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University Cancer & Blood Center (UCBC) opened a new 120,000 sq. ft. Comprehensive Cancer Center in August. Amidst all the latest, high-tech equipment, a wall-size whiteboard full of a handwritten list of clinical trials caught the attention of those touring the building. The list speaks volumes about some of the most important work that goes on in the new building.  

100 active trials 

What began over 20 years ago with Dr. Petros Nikolinakos and one research assistant has now grown into the second largest clinical research program in the state.  

“Developing a new drug can take nine or more years,” Dr. Nikolinakos explains. “But with our research program, a clinical trial provides access years before drugs become available on the market.” 

Every cancer therapy used today began as a clinical trial, which takes place in four phases. After laboratory and animal testing, Phase I determines human safety. Phase II compares doses to find what is most effective. Phase III tests the new therapy against the standard approved treatment. Phase IV answers additional questions and examines long-term effects. UCBC trials typically are in Phase III.  


“There are a lot of fears and misconceptions around clinical trials,” says Mary Egan, clinical research manager. Concerns can range from skepticism of being a guinea pig to misuse of patient data.  

Another common misconception is that a trial is a last resort. Egan clarifies that a trial can be an option as an initial treatment or as a change in a treatment.  

“It can be considered at any point throughout the cancer journey – not just when all the stand of care options has been used and the patient is not responding.”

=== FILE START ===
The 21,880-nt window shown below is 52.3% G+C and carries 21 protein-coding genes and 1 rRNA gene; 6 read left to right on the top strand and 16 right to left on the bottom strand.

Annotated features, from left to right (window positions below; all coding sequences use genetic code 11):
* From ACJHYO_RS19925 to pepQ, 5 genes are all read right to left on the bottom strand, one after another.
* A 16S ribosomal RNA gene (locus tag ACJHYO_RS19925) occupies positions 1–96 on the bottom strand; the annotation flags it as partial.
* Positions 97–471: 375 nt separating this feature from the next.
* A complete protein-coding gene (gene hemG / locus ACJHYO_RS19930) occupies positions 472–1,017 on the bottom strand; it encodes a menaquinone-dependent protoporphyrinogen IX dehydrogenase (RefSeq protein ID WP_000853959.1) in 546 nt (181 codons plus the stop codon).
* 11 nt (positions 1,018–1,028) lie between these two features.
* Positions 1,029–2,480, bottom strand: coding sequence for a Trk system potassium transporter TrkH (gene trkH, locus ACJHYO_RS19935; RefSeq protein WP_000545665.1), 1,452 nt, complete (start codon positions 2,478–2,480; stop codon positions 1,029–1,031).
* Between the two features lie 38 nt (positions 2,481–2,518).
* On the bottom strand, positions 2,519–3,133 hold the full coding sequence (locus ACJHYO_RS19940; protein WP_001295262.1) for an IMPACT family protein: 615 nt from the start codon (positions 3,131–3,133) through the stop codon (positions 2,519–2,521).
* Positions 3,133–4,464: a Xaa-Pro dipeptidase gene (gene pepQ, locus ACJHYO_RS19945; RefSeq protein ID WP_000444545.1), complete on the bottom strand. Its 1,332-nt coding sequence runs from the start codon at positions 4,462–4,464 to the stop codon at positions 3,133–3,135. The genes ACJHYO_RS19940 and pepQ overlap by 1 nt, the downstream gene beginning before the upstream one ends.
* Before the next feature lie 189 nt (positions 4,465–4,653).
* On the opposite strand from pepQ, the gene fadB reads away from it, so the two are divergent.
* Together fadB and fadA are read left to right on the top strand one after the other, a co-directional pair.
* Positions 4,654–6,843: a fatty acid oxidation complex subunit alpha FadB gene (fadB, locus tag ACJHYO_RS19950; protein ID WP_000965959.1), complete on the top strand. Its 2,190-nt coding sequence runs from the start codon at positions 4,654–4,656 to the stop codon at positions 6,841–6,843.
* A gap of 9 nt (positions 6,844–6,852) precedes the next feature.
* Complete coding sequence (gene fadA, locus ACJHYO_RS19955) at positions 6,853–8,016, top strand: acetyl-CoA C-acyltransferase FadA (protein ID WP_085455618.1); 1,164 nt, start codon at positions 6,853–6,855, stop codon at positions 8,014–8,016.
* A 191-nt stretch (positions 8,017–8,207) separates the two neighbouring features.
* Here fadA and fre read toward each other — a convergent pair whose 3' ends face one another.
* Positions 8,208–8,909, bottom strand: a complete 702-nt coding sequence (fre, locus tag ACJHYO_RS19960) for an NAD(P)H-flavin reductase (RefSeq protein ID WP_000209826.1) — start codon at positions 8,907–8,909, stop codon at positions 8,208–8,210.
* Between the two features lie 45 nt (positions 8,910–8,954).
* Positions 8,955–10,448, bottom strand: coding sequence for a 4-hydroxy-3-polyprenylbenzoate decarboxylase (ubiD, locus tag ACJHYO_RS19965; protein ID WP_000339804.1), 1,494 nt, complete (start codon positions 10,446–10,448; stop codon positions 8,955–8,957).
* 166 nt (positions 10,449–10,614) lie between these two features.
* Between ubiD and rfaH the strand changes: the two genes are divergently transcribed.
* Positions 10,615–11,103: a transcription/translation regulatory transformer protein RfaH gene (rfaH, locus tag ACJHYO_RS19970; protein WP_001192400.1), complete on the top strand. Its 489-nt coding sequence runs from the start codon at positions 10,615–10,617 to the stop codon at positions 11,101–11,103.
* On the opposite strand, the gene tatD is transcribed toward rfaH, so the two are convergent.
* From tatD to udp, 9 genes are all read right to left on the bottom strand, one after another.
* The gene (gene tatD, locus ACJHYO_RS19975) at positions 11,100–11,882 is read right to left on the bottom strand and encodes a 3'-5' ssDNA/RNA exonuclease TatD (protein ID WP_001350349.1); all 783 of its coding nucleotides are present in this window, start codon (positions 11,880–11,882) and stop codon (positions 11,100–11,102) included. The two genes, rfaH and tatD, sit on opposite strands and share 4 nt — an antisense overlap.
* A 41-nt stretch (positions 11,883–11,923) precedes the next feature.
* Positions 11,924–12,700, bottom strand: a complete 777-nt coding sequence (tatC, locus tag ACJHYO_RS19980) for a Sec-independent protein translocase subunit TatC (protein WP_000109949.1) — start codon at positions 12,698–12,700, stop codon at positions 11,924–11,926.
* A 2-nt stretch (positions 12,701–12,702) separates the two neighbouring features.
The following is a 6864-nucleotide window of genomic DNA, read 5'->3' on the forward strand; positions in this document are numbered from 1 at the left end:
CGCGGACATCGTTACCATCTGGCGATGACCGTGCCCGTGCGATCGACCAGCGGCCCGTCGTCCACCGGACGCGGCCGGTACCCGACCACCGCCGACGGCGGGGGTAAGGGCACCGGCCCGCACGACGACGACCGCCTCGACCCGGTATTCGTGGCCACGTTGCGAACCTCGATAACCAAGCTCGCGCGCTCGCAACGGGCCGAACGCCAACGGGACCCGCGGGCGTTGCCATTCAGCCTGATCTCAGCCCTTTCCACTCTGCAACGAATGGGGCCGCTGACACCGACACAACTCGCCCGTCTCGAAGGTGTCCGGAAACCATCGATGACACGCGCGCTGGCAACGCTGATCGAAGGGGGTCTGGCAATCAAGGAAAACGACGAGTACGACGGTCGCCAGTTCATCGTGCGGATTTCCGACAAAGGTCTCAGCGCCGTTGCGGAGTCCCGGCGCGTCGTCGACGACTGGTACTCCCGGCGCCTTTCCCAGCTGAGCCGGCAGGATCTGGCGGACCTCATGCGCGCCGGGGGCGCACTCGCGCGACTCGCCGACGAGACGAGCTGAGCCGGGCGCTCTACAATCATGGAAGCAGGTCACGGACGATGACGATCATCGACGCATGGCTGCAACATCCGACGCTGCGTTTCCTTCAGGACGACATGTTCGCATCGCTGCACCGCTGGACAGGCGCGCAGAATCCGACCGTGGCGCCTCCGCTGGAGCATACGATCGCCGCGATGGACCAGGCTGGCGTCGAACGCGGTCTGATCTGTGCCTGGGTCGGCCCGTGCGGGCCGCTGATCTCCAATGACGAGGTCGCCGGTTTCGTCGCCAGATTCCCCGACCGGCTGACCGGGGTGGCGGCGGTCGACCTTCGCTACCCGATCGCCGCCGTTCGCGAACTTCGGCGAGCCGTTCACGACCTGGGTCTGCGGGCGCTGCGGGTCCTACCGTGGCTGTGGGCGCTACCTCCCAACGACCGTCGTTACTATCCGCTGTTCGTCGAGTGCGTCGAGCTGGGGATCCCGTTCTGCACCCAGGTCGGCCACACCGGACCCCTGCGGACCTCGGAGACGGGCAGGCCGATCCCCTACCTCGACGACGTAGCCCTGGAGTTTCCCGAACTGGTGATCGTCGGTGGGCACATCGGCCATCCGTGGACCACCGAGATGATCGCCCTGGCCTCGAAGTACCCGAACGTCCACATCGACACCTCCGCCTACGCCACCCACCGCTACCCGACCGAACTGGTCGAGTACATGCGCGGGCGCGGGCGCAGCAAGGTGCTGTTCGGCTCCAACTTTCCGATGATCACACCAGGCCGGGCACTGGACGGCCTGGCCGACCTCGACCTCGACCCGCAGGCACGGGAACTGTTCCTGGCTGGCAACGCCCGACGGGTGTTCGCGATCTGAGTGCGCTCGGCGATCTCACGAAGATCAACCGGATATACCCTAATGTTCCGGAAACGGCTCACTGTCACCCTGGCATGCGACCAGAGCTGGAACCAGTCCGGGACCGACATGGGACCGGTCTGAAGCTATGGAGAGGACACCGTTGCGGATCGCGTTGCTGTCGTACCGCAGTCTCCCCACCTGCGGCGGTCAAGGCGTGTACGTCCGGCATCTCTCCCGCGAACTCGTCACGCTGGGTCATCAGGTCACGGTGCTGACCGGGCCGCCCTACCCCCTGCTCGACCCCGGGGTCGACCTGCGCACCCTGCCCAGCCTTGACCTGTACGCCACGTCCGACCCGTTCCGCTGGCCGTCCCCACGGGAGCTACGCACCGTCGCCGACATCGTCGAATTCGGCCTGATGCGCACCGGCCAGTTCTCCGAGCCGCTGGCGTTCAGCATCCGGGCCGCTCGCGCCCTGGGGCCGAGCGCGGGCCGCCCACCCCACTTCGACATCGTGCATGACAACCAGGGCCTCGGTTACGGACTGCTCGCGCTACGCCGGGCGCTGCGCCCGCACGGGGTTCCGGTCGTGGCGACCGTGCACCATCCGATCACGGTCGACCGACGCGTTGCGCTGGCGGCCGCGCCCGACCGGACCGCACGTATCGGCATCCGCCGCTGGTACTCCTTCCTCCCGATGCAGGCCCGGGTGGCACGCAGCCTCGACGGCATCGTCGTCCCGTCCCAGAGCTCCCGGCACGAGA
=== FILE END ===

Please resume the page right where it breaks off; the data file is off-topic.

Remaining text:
Many cancer clinical trials are evaluating the standard of care plus a new drug, Egan explains. The patient will always receive at least the standard of care treatment which may be combined with an investigational drug. Depending on when a trial is opened at a site, it is possible that a number of patients have already received the investigational treatment in earlier phases of the study.

She adds that there are multiple levels of safety review and extensive education, so a patient understands exactly what’s happening.  

Trials do require more procedures or additional visits, but Egan says patients like having the extra attention that the nurse researchers can provide. Emotional and nutritional support has also been expanded in the new center.  

She estimates that of 200 patients who visit UCBC in a day, only 3 to 4 are in a trial. There’s an intensive screening process that involves type of cancer, stage of the cancer and the blood markers. Biomarkers are objective medical signs (as opposed to symptoms reported by the patient) used to measure the presence or progress of disease, or the effects of treatment.  

Clinical trials at the facility open and close constantly, and, of course, not all treatments will go on to be approved and available. Still, she says, “The knowledge gained from a trial of a treatment that doesn’t get approved is important.”  

The future of cancer care 

Cancer care is moving into a new frontier. Historically many cancer trials involved chemotherapy and while it still may be the appropriate option in certain cases, it’s not selective and can also affect healthy cells, explains Nikolinakos.  

He notes that genomic profiling is now standard practice and allows for further characterization of a patient’s cancer. This allows for personalized treatment options based on a patient’s individual tumor profile. In fact, UCBC practice now includes a precision medicine coordinator.  

UCBC participated in one of the first immunotherapy trials available to community practices. Immunotherapy uses certain parts of a person’s immune system to fight disease. The study was for metastatic non-small cell lung cancer patients who had received multiple lines of therapy. Patients were first enrolled in 2014, and the drug later went on to be approved in 2015.  

“We have patients treated on that trial who are still alive and well today, Nikolinakos says. “Prior to immunotherapies, this survival was unheard-of in those patients.” 

He adds, “Immunotherapy has been a game changer. We had trials for those drugs years before they were on the market.” 

“Due to the knowledge gleaned from clinical trials, we are hopeful to see cancer move from a terminal illness to being treated as a chronic disease.”

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